In the news: Port securityUnease growing with Hutchison nuclear radiation detection deal

Published 28 March 2006

The Bush administration will start negotiating with the Bahamian government to allow U.S. custom agents to monitor nuclear radiation detection operations at Freeport conducted by Hong Kong company — or the deal may go the way of the DP World and Check Point-Sourcefire deals went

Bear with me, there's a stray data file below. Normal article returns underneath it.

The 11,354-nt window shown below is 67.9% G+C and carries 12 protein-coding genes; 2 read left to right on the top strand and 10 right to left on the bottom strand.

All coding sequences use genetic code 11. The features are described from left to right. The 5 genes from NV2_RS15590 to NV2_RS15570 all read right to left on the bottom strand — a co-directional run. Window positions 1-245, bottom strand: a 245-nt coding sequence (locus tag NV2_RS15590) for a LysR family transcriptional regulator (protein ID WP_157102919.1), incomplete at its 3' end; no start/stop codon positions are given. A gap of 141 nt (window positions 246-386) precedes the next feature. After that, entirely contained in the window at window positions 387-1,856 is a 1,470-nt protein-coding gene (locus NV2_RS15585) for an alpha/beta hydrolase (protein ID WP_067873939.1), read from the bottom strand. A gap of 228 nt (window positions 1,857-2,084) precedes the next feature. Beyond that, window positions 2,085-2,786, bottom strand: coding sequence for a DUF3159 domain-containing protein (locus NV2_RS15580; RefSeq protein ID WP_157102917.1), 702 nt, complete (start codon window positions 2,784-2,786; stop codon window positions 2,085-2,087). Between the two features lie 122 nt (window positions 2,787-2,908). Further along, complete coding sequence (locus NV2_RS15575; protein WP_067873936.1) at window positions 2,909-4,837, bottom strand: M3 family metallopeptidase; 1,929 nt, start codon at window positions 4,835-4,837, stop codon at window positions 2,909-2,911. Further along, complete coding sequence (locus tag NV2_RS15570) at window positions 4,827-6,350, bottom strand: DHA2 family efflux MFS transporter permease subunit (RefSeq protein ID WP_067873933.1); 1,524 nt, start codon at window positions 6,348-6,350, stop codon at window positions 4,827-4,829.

There is a growing discomfort in Congress with the Bush administration’s decision to award a no-bid contract to Hutchison Whampoa, the Honk Kong-based company, to conduct nuclear radiation operations on behalf of the United States in the port of Freeport in the Bahamas. Legislators are especially bothered by two things: The deal stipulates that no U.S. personnel — customs agents, security officers — will be present on the docks and in the terminals to supervise and monitor the radiation detection operations; these will be conducted solely by the company’s employees, and supervised by the company’s personnel; the second aspect is the nature of the company and its billionaire owner, Li Ka-shing: Three-and-a-half years ago Hutchison moved to purchase a 61.5 percent majority interest in the then-bankrupt Global Crossing. The administration blocked the deal, citing national security reasons and pointing to the intimate relations between the company’s owner and the Chinese government. In the late 1990s the U.S. intelligence community concluded that some of Hutchison’s top level employees were also doing work for the Chinese government.